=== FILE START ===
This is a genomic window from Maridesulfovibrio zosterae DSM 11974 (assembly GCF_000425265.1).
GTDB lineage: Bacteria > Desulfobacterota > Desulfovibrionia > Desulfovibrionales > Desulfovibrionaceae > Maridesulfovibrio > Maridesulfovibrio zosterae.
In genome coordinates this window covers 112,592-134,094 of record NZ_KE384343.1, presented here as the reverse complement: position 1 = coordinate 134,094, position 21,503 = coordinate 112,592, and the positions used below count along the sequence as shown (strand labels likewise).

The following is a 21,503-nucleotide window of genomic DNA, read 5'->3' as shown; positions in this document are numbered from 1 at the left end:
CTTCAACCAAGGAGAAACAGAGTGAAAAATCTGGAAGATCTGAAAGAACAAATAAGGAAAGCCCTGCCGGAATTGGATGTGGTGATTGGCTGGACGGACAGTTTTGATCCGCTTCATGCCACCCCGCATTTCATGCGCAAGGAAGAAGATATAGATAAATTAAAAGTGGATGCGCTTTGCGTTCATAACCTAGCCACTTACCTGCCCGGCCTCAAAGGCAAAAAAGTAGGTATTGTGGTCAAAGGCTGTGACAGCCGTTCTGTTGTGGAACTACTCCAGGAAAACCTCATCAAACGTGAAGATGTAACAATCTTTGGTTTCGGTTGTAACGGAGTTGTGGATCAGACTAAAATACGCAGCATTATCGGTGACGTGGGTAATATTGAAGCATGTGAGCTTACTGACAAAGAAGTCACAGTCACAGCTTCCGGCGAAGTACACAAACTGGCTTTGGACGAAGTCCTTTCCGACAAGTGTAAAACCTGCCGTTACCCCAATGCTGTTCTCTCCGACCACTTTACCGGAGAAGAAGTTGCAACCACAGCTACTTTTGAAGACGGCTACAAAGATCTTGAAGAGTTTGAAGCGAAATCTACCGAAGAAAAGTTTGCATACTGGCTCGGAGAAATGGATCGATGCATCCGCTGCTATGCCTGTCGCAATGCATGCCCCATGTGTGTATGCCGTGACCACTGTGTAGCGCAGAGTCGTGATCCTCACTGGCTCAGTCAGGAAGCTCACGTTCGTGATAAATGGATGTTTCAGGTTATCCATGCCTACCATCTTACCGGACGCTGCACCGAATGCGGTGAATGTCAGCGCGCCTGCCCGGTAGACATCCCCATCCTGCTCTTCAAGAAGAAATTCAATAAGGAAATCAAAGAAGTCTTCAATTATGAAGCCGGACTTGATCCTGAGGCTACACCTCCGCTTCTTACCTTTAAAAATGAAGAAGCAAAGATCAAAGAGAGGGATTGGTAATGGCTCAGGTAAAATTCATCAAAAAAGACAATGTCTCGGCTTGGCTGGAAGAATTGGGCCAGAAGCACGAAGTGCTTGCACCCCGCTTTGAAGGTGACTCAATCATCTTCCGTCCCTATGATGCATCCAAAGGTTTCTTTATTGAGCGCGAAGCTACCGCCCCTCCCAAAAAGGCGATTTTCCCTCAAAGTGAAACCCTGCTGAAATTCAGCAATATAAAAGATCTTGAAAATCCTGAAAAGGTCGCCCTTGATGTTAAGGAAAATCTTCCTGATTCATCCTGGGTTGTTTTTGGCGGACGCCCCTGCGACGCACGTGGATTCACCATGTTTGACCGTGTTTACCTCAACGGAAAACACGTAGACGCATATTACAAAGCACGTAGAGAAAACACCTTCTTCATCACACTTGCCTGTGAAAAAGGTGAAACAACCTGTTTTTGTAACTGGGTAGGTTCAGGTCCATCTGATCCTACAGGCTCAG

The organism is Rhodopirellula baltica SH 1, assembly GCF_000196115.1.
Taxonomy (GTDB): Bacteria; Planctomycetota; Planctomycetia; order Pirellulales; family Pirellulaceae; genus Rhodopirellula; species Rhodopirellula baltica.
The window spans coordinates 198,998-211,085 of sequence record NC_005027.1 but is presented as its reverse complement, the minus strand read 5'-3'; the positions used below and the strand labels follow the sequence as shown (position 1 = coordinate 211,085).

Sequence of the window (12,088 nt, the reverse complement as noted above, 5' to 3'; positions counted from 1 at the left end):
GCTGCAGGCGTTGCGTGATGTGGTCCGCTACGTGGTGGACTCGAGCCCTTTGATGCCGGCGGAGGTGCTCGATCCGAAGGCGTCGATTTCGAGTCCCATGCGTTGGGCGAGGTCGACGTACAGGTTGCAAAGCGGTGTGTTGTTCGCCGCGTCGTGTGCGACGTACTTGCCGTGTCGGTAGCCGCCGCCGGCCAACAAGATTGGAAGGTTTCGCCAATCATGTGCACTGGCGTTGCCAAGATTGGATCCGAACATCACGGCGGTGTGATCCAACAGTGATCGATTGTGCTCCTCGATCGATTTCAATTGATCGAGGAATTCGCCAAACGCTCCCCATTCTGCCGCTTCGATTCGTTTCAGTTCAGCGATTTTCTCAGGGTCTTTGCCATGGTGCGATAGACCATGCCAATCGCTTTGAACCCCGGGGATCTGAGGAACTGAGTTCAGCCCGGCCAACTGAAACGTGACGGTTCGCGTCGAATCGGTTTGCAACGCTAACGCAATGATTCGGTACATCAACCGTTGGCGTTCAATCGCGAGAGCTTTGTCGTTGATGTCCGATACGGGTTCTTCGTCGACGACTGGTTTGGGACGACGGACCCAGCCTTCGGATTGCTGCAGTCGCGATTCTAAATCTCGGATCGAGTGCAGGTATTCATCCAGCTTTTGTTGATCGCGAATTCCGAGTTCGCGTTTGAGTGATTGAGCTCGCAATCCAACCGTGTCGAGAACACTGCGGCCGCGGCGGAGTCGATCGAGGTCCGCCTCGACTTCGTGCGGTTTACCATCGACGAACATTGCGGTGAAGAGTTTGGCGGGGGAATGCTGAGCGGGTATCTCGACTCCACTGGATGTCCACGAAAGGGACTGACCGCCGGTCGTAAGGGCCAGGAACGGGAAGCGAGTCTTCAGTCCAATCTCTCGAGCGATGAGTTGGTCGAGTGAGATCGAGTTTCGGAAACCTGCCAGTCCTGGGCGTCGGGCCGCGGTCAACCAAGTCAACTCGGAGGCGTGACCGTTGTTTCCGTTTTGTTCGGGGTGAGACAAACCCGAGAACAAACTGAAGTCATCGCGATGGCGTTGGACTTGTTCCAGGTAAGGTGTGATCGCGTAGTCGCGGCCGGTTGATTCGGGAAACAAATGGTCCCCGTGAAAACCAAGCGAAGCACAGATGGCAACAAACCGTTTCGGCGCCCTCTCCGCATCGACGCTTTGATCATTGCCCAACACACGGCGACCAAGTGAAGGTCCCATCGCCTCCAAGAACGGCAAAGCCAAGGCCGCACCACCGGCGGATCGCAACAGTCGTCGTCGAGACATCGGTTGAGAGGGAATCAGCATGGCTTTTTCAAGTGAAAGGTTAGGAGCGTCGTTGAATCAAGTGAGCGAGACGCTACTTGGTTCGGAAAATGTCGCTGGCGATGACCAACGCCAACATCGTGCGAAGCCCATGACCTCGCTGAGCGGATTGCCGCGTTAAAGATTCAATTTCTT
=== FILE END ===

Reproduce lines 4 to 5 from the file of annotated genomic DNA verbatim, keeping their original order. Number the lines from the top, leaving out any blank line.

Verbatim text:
The following is a 21,503-nucleotide window of genomic DNA, read 5'->3' as shown; positions in this document are numbered from 1 at the left end:
CTTCAACCAAGGAGAAACAGAGTGAAAAATCTGGAAGATCTGAAAGAACAAATAAGGAAAGCCCTGCCGGAATTGGATGTGGTGATTGGCTGGACGGACAGTTTTGATCCGCTTCATGCCACCCCGCATTTCATGCGCAAGGAAGAAGATATAGATAAATTAAAAGTGGATGCGCTTTGCGTTCATAACCTAGCCACTTACCTGCCCGGCCTCAAAGGCAAAAAAGTAGGTATTGTGGTCAAAGGCTGTGACAGCCGTTCTGTTGTGGAACTACTCCAGGAAAACCTCATCAAACGTGAAGATGTAACAATCTTTGGTTTCGGTTGTAACGGAGTTGTGGATCAGACTAAAATACGCAGCATTATCGGTGACGTGGGTAATATTGAAGCATGTGAGCTTACTGACAAAGAAGTCACAGTCACAGCTTCCGGCGAAGTACACAAACTGGCTTTGGACGAAGTCCTTTCCGACAAGTGTAAAACCTGCCGTTACCCCAATGCTGTTCTCTCCGACCACTTTACCGGAGAAGAAGTTGCAACCACAGCTACTTTTGAAGACGGCTACAAAGATCTTGAAGAGTTTGAAGCGAAATCTACCGAAGAAAAGTTTGCATACTGGCTCGGAGAAATGGATCGATGCATCCGCTGCTATGCCTGTCGCAATGCATGCCCCATGTGTGTATGCCGTGACCACTGTGTAGCGCAGAGTCGTGATCCTCACTGGCTCAGTCAGGAAGCTCACGTTCGTGATAAATGGATGTTTCAGGTTATCCATGCCTACCATCTTACCGGACGCTGCACCGAATGCGGTGAATGTCAGCGCGCCTGCCCGGTAGACATCCCCATCCTGCTCTTCAAGAAGAAATTCAATAAGGAAATCAAAGAAGTCTTCAATTATGAAGCCGGACTTGATCCTGAGGCTACACCTCCGCTTCTTACCTTTAAAAATGAAGAAGCAAAGATCAAAGAGAGGGATTGGTAATGGCTCAGGTAAAATTCATCAAAAAAGACAATGTCTCGGCTTGGCTGGAAGAATTGGGCCAGAAGCACGAAGTGCTTGCACCCCGCTTTGAAGGTGACTCAATCATCTTCCGTCCCTATGATGCATCCAAAGGTTTCTTTATTGAGCGCGAAGCTACCGCCCCTCCCAAAAAGGCGATTTTCCCTCAAAGTGAAACCCTGCTGAAATTCAGCAATATAAAAGATCTTGAAAATCCTGAAAAGGTCGCCCTTGATGTTAAGGAAAATCTTCCTGATTCATCCTGGGTTGTTTTTGGCGGACGCCCCTGCGACGCACGTGGATTCACCATGTTTGACCGTGTTTACCTCAACGGAAAACACGTAGACGCATATTACAAAGCACGTAGAGAAAACACCTTCTTCATCACACTTGCCTGTGAAAAAGGTGAAACAACCTGTTTTTGTAACTGGGTAGGTTCAGGTCCATCTGATCCTACAGGCTCAG